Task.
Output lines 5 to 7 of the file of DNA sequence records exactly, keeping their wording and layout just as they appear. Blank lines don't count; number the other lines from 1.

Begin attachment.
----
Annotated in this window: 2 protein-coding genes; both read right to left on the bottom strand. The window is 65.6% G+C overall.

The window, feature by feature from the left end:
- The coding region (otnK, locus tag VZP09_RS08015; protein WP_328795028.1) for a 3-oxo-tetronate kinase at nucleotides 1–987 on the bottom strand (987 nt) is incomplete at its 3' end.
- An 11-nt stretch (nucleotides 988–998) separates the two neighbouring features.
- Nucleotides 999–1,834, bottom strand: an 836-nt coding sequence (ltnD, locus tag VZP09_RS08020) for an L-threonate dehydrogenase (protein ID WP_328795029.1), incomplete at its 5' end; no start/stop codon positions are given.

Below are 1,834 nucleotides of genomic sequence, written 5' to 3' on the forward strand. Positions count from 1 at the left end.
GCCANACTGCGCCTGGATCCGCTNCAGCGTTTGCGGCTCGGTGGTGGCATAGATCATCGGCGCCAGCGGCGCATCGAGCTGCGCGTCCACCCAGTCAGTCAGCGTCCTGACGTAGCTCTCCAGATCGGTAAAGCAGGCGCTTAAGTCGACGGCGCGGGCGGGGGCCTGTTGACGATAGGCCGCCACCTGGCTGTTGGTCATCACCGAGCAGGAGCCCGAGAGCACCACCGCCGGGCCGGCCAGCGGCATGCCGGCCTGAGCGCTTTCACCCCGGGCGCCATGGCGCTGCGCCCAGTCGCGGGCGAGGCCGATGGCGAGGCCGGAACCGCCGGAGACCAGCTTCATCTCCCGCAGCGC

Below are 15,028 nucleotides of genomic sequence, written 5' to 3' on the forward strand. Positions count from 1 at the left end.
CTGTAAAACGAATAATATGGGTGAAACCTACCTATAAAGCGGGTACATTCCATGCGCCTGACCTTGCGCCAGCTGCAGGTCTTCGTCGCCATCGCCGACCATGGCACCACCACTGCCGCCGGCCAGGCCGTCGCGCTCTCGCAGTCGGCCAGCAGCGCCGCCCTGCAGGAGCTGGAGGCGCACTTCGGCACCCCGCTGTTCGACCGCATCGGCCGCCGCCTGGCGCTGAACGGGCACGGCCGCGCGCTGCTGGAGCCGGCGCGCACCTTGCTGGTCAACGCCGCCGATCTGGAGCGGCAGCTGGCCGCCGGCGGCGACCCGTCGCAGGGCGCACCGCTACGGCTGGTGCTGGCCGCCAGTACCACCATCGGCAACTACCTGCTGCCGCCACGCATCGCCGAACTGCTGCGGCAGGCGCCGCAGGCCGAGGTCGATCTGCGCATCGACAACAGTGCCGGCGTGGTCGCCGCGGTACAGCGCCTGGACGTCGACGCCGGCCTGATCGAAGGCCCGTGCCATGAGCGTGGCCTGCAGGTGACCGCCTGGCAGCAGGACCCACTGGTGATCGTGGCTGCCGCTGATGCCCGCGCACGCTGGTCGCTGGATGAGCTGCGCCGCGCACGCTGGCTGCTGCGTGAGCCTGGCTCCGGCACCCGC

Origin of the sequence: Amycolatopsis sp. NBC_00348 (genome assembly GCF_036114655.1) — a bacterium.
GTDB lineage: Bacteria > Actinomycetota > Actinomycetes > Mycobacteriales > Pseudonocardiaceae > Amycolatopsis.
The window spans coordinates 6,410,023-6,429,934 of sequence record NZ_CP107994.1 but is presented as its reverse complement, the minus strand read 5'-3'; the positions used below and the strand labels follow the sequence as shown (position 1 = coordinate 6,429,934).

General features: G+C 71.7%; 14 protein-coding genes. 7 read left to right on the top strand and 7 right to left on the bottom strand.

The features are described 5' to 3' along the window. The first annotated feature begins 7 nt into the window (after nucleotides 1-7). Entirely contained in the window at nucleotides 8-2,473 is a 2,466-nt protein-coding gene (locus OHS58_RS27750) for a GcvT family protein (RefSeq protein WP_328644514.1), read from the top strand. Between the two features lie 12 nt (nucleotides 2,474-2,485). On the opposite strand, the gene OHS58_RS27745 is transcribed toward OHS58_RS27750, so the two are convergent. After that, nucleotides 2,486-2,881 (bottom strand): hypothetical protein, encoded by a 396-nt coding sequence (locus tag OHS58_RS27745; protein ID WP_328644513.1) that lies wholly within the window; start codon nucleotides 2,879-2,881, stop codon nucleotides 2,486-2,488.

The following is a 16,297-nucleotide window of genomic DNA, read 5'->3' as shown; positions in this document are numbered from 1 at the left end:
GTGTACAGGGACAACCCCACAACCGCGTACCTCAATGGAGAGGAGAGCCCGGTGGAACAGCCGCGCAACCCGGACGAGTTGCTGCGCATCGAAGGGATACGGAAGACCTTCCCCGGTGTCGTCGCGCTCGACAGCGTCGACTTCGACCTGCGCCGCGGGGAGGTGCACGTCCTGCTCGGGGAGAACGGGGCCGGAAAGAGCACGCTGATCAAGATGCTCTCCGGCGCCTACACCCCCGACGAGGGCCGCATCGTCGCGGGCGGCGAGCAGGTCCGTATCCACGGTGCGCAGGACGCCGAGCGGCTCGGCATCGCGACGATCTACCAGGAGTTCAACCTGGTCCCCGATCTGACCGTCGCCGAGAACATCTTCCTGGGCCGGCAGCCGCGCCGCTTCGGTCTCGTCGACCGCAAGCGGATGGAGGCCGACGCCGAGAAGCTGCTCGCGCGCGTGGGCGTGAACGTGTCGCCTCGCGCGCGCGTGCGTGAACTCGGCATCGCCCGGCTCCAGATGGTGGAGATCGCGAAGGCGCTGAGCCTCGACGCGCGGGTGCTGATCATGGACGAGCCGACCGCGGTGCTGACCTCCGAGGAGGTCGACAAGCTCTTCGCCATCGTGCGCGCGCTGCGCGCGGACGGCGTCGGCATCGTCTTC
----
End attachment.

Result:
- Nucleotides 999–1,834, bottom strand: an 836-nt coding sequence (ltnD, locus tag VZP09_RS08020) for an L-threonate dehydrogenase (protein ID WP_328795029.1), incomplete at its 5' end; no start/stop codon positions are given.

Below are 1,834 nucleotides of genomic sequence, written 5' to 3' on the forward strand. Positions count from 1 at the left end.
GCCANACTGCGCCTGGATCCGCTNCAGCGTTTGCGGCTCGGTGGTGGCATAGATCATCGGCGCCAGCGGCGCATCGAGCTGCGCGTCCACCCAGTCAGTCAGCGTCCTGACGTAGCTCTCCAGATCGGTAAAGCAGGCGCTTAAGTCGACGGCGCGGGCGGGGGCCTGTTGACGATAGGCCGCCACCTGGCTGTTGGTCATCACCGAGCAGGAGCCCGAGAGCACCACCGCCGGGCCGGCCAGCGGCATGCCGGCCTGAGCGCTTTCACCCCGGGCGCCATGGCGCTGCGCCCAGTCGCGGGCGAGGCCGATGGCGAGGCCGGAACCGCCGGAGACCAGCTTCATCTCCCGCAGCGC